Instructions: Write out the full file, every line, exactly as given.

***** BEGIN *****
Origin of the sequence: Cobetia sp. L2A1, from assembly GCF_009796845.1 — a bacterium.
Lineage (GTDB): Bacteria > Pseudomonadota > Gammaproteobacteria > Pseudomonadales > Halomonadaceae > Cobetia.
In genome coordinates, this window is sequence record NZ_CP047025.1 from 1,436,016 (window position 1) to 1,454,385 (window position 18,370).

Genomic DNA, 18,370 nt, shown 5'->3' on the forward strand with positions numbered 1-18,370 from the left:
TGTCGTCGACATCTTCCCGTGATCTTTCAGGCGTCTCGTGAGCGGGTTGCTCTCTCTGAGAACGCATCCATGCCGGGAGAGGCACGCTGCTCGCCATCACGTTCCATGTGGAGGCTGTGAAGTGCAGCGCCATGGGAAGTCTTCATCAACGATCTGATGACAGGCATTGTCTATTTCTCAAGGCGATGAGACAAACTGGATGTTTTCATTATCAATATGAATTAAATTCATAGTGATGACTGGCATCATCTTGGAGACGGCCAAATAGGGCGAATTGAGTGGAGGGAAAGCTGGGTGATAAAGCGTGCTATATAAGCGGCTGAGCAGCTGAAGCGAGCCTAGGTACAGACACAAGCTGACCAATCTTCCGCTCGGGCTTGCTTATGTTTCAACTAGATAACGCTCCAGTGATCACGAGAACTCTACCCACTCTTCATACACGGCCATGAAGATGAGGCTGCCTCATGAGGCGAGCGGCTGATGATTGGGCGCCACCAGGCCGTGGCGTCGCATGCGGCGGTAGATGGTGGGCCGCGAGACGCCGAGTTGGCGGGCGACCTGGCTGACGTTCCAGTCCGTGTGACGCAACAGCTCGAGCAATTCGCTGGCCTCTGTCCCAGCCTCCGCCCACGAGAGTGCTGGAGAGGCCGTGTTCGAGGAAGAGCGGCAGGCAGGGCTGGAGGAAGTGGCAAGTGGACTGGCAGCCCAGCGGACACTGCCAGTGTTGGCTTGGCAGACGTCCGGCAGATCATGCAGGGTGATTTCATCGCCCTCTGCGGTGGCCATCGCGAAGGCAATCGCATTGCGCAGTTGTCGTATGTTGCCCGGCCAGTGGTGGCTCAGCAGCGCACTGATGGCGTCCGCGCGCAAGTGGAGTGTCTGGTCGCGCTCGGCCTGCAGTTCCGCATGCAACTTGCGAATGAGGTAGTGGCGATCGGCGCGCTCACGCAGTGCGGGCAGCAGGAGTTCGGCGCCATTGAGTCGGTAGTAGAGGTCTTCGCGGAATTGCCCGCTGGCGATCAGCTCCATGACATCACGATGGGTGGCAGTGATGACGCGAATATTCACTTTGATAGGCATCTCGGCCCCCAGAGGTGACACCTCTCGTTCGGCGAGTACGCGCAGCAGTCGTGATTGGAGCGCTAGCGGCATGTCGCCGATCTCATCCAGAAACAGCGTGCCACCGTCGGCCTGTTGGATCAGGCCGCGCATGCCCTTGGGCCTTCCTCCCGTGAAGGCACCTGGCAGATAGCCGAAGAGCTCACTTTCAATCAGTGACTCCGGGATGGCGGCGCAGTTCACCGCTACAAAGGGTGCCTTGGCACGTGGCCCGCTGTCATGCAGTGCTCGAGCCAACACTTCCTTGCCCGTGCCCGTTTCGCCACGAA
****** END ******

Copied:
Origin of the sequence: Cobetia sp. L2A1, from assembly GCF_009796845.1 — a bacterium.
Lineage (GTDB): Bacteria > Pseudomonadota > Gammaproteobacteria > Pseudomonadales > Halomonadaceae > Cobetia.
In genome coordinates, this window is sequence record NZ_CP047025.1 from 1,436,016 (window position 1) to 1,454,385 (window position 18,370).

Genomic DNA, 18,370 nt, shown 5'->3' on the forward strand with positions numbered 1-18,370 from the left:
TGTCGTCGACATCTTCCCGTGATCTTTCAGGCGTCTCGTGAGCGGGTTGCTCTCTCTGAGAACGCATCCATGCCGGGAGAGGCACGCTGCTCGCCATCACGTTCCATGTGGAGGCTGTGAAGTGCAGCGCCATGGGAAGTCTTCATCAACGATCTGATGACAGGCATTGTCTATTTCTCAAGGCGATGAGACAAACTGGATGTTTTCATTATCAATATGAATTAAATTCATAGTGATGACTGGCATCATCTTGGAGACGGCCAAATAGGGCGAATTGAGTGGAGGGAAAGCTGGGTGATAAAGCGTGCTATATAAGCGGCTGAGCAGCTGAAGCGAGCCTAGGTACAGACACAAGCTGACCAATCTTCCGCTCGGGCTTGCTTATGTTTCAACTAGATAACGCTCCAGTGATCACGAGAACTCTACCCACTCTTCATACACGGCCATGAAGATGAGGCTGCCTCATGAGGCGAGCGGCTGATGATTGGGCGCCACCAGGCCGTGGCGTCGCATGCGGCGGTAGATGGTGGGCCGCGAGACGCCGAGTTGGCGGGCGACCTGGCTGACGTTCCAGTCCGTGTGACGCAACAGCTCGAGCAATTCGCTGGCCTCTGTCCCAGCCTCCGCCCACGAGAGTGCTGGAGAGGCCGTGTTCGAGGAAGAGCGGCAGGCAGGGCTGGAGGAAGTGGCAAGTGGACTGGCAGCCCAGCGGACACTGCCAGTGTTGGCTTGGCAGACGTCCGGCAGATCATGCAGGGTGATTTCATCGCCCTCTGCGGTGGCCATCGCGAAGGCAATCGCATTGCGCAGTTGTCGTATGTTGCCCGGCCAGTGGTGGCTCAGCAGCGCACTGATGGCGTCCGCGCGCAAGTGGAGTGTCTGGTCGCGCTCGGCCTGCAGTTCCGCATGCAACTTGCGAATGAGGTAGTGGCGATCGGCGCGCTCACGCAGTGCGGGCAGCAGGAGTTCGGCGCCATTGAGTCGGTAGTAGAGGTCTTCGCGGAATTGCCCGCTGGCGATCAGCTCCATGACATCACGATGGGTGGCAGTGATGACGCGAATATTCACTTTGATAGGCATCTCGGCCCCCAGAGGTGACACCTCTCGTTCGGCGAGTACGCGCAGCAGTCGTGATTGGAGCGCTAGCGGCATGTCGCCGATCTCATCCAGAAACAGCGTGCCACCGTCGGCCTGTTGGATCAGGCCGCGCATGCCCTTGGGCCTTCCTCCCGTGAAGGCACCTGGCAGATAGCCGAAGAGCTCACTTTCAATCAGTGACTCCGGGATGGCGGCGCAGTTCACCGCTACAAAGGGTGCCTTGGCACGTGGCCCGCTGTCATGCAGTGCTCGAGCCAACACTTCCTTGCCCGTGCCCGTTTCGCCACGAA